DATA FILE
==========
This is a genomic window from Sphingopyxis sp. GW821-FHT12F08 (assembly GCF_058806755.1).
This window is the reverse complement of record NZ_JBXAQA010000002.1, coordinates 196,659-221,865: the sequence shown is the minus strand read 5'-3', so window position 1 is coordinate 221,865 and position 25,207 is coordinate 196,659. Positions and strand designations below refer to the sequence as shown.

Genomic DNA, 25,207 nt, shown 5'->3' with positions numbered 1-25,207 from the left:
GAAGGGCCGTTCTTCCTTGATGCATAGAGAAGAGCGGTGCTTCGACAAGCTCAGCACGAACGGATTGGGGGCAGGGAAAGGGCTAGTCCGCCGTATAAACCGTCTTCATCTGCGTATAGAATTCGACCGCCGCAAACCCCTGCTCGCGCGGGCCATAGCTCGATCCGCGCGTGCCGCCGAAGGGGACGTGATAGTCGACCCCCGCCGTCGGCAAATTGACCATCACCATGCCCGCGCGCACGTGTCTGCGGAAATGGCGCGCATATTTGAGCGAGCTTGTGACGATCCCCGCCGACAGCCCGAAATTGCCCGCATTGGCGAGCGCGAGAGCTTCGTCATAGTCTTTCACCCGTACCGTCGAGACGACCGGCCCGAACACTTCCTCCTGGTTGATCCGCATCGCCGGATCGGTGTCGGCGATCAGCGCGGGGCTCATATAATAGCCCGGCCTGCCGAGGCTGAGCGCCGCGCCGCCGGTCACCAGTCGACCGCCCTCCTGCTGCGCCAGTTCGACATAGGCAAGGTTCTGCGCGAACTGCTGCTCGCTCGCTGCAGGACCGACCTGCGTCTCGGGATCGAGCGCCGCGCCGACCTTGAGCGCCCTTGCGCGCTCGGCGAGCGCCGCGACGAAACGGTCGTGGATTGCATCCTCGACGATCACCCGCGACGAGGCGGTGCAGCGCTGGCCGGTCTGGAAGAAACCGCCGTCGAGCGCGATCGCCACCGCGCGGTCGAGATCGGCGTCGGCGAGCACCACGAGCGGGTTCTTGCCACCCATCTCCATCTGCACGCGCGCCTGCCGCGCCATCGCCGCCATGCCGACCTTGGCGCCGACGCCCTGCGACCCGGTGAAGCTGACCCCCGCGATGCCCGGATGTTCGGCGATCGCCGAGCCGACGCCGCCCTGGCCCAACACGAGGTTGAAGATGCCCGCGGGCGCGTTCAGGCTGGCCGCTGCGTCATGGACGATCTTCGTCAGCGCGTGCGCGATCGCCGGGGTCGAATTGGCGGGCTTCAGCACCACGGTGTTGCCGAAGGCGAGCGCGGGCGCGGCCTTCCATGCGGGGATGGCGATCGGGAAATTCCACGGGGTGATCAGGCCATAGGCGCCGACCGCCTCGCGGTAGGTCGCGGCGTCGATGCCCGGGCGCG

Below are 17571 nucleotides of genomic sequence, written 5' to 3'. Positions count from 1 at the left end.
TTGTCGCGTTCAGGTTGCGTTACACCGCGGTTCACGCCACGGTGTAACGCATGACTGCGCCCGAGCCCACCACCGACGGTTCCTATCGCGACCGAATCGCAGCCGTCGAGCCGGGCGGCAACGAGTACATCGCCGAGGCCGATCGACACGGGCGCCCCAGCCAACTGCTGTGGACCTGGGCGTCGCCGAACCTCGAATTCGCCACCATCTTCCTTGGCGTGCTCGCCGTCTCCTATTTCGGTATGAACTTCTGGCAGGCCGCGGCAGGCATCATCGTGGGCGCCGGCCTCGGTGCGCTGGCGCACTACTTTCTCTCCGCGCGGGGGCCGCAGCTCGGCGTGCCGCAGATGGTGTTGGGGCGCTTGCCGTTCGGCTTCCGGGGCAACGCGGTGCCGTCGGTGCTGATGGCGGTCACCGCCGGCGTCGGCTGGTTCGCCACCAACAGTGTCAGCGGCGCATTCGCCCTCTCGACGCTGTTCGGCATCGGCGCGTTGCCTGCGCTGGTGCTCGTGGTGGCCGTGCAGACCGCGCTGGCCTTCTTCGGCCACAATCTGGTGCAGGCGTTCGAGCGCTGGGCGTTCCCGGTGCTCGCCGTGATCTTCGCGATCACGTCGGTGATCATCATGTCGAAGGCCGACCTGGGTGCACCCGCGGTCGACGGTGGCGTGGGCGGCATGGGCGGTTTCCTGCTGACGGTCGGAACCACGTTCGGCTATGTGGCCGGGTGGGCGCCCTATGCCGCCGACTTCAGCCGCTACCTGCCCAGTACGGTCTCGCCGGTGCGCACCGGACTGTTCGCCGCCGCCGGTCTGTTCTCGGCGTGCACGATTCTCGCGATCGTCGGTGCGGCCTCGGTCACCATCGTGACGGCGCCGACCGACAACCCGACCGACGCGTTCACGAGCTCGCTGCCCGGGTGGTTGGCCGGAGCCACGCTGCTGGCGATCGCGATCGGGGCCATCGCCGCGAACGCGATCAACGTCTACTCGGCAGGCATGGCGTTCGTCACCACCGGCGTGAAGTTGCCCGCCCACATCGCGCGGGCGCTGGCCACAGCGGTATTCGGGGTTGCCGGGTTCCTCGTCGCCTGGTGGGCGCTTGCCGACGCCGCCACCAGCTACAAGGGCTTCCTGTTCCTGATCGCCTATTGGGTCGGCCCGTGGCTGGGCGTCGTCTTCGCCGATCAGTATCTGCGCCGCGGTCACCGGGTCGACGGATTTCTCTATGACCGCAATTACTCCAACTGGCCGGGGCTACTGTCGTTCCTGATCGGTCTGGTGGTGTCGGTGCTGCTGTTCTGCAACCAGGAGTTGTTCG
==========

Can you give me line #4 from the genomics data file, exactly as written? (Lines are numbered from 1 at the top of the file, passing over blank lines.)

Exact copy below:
GAAGGGCCGTTCTTCCTTGATGCATAGAGAAGAGCGGTGCTTCGACAAGCTCAGCACGAACGGATTGGGGGCAGGGAAAGGGCTAGTCCGCCGTATAAACCGTCTTCATCTGCGTATAGAATTCGACCGCCGCAAACCCCTGCTCGCGCGGGCCATAGCTCGATCCGCGCGTGCCGCCGAAGGGGACGTGATAGTCGACCCCCGCCGTCGGCAAATTGACCATCACCATGCCCGCGCGCACGTGTCTGCGGAAATGGCGCGCATATTTGAGCGAGCTTGTGACGATCCCCGCCGACAGCCCGAAATTGCCCGCATTGGCGAGCGCGAGAGCTTCGTCATAGTCTTTCACCCGTACCGTCGAGACGACCGGCCCGAACACTTCCTCCTGGTTGATCCGCATCGCCGGATCGGTGTCGGCGATCAGCGCGGGGCTCATATAATAGCCCGGCCTGCCGAGGCTGAGCGCCGCGCCGCCGGTCACCAGTCGACCGCCCTCCTGCTGCGCCAGTTCGACATAGGCAAGGTTCTGCGCGAACTGCTGCTCGCTCGCTGCAGGACCGACCTGCGTCTCGGGATCGAGCGCCGCGCCGACCTTGAGCGCCCTTGCGCGCTCGGCGAGCGCCGCGACGAAACGGTCGTGGATTGCATCCTCGACGATCACCCGCGACGAGGCGGTGCAGCGCTGGCCGGTCTGGAAGAAACCGCCGTCGAGCGCGATCGCCACCGCGCGGTCGAGATCGGCGTCGGCGAGCACCACGAGCGGGTTCTTGCCACCCATCTCCATCTGCACGCGCGCCTGCCGCGCCATCGCCGCCATGCCGACCTTGGCGCCGACGCCCTGCGACCCGGTGAAGCTGACCCCCGCGATGCCCGGATGTTCGGCGATCGCCGAGCCGACGCCGCCCTGGCCCAACACGAGGTTGAAGATGCCCGCGGGCGCGTTCAGGCTGGCCGCTGCGTCATGGACGATCTTCGTCAGCGCGTGCGCGATCGCCGGGGTCGAATTGGCGGGCTTCAGCACCACGGTGTTGCCGAAGGCGAGCGCGGGCGCGGCCTTCCATGCGGGGATGGCGATCGGGAAATTCCACGGGGTGATCAGGCCATAGGCGCCGACCGCCTCGCGGTAGGTCGCGGCGTCGATGCCCGGGCGCG